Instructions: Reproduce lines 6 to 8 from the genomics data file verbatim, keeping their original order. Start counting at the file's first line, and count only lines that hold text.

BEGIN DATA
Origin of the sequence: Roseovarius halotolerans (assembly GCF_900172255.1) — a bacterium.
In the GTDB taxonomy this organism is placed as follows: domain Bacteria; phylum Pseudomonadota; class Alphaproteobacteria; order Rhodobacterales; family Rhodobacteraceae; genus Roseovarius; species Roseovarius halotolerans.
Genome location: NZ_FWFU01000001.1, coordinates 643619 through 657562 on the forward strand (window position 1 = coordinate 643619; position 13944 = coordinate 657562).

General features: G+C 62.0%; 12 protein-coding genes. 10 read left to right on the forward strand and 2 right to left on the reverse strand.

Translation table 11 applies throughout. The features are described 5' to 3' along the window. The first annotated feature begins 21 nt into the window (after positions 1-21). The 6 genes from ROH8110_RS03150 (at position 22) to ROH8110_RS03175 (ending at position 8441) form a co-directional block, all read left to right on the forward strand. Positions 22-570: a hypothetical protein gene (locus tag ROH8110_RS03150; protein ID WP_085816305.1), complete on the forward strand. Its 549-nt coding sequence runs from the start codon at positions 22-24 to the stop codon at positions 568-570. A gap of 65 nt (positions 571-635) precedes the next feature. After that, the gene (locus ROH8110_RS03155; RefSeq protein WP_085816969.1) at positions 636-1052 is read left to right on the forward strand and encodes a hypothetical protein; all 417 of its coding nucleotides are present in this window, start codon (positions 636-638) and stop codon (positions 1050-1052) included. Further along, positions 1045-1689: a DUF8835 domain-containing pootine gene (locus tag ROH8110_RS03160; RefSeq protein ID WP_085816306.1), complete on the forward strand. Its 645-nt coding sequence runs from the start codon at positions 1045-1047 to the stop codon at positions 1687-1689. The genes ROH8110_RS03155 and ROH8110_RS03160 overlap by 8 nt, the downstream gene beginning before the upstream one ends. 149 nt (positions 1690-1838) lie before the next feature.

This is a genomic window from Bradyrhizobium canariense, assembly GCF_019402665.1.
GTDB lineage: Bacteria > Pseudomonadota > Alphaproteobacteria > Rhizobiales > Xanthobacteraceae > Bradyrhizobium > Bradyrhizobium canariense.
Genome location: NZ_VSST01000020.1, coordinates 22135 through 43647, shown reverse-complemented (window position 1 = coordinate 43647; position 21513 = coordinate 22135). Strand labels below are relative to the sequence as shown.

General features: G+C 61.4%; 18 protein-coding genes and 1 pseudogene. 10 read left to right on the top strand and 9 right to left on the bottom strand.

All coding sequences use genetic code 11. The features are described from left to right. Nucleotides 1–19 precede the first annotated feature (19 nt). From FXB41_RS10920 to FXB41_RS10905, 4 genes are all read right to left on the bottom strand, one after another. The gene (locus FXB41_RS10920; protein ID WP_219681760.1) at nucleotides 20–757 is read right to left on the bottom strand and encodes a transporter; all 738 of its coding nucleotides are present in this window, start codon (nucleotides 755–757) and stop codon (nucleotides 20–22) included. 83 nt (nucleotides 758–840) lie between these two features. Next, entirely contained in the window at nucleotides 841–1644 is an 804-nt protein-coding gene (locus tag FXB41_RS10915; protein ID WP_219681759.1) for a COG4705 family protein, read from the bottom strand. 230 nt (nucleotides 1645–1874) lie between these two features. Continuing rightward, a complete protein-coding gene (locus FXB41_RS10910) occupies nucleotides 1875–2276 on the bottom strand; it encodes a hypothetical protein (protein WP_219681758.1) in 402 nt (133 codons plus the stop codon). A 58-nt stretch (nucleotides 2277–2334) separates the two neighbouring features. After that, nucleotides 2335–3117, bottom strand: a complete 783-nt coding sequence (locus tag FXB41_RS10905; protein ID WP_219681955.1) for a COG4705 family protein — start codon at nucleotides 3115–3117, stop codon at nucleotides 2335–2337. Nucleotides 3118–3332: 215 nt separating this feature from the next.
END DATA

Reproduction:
This is a genomic window from Bradyrhizobium canariense, assembly GCF_019402665.1.
GTDB lineage: Bacteria > Pseudomonadota > Alphaproteobacteria > Rhizobiales > Xanthobacteraceae > Bradyrhizobium > Bradyrhizobium canariense.
Genome location: NZ_VSST01000020.1, coordinates 22135 through 43647, shown reverse-complemented (window position 1 = coordinate 43647; position 21513 = coordinate 22135). Strand labels below are relative to the sequence as shown.